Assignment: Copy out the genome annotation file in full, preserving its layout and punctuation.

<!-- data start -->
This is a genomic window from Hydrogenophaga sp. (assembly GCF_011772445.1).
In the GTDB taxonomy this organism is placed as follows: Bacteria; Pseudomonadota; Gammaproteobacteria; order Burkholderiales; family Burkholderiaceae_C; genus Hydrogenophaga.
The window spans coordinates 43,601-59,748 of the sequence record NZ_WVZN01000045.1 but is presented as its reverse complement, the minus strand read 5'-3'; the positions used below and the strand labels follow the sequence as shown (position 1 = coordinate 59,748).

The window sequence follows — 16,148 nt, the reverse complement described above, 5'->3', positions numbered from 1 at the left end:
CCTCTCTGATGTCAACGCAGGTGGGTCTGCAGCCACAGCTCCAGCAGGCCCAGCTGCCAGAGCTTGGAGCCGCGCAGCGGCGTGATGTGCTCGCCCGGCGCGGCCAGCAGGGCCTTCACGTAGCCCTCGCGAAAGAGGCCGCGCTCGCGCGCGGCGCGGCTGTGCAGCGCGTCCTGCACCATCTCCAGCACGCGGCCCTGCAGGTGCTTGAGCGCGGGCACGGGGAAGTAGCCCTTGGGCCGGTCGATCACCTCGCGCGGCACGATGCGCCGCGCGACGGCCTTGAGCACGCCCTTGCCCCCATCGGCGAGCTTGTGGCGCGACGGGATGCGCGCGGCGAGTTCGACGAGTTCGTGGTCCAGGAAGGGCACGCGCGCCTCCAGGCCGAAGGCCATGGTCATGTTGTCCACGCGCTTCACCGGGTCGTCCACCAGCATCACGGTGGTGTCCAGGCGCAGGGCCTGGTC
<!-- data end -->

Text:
This is a genomic window from Hydrogenophaga sp. (assembly GCF_011772445.1).
In the GTDB taxonomy this organism is placed as follows: Bacteria; Pseudomonadota; Gammaproteobacteria; order Burkholderiales; family Burkholderiaceae_C; genus Hydrogenophaga.
The window spans coordinates 43,601-59,748 of the sequence record NZ_WVZN01000045.1 but is presented as its reverse complement, the minus strand read 5'-3'; the positions used below and the strand labels follow the sequence as shown (position 1 = coordinate 59,748).

The window sequence follows — 16,148 nt, the reverse complement described above, 5'->3', positions numbered from 1 at the left end:
CCTCTCTGATGTCAACGCAGGTGGGTCTGCAGCCACAGCTCCAGCAGGCCCAGCTGCCAGAGCTTGGAGCCGCGCAGCGGCGTGATGTGCTCGCCCGGCGCGGCCAGCAGGGCCTTCACGTAGCCCTCGCGAAAGAGGCCGCGCTCGCGCGCGGCGCGGCTGTGCAGCGCGTCCTGCACCATCTCCAGCACGCGGCCCTGCAGGTGCTTGAGCGCGGGCACGGGGAAGTAGCCCTTGGGCCGGTCGATCACCTCGCGCGGCACGATGCGCCGCGCGACGGCCTTGAGCACGCCCTTGCCCCCATCGGCGAGCTTGTGGCGCGACGGGATGCGCGCGGCGAGTTCGACGAGTTCGTGGTCCAGGAAGGGCACGCGCGCCTCCAGGCCGAAGGCCATGGTCATGTTGTCCACGCGCTTCACCGGGTCGTCCACCAGCATCACGGTGGTGTCCAGGCGCAGGGCCTGGTC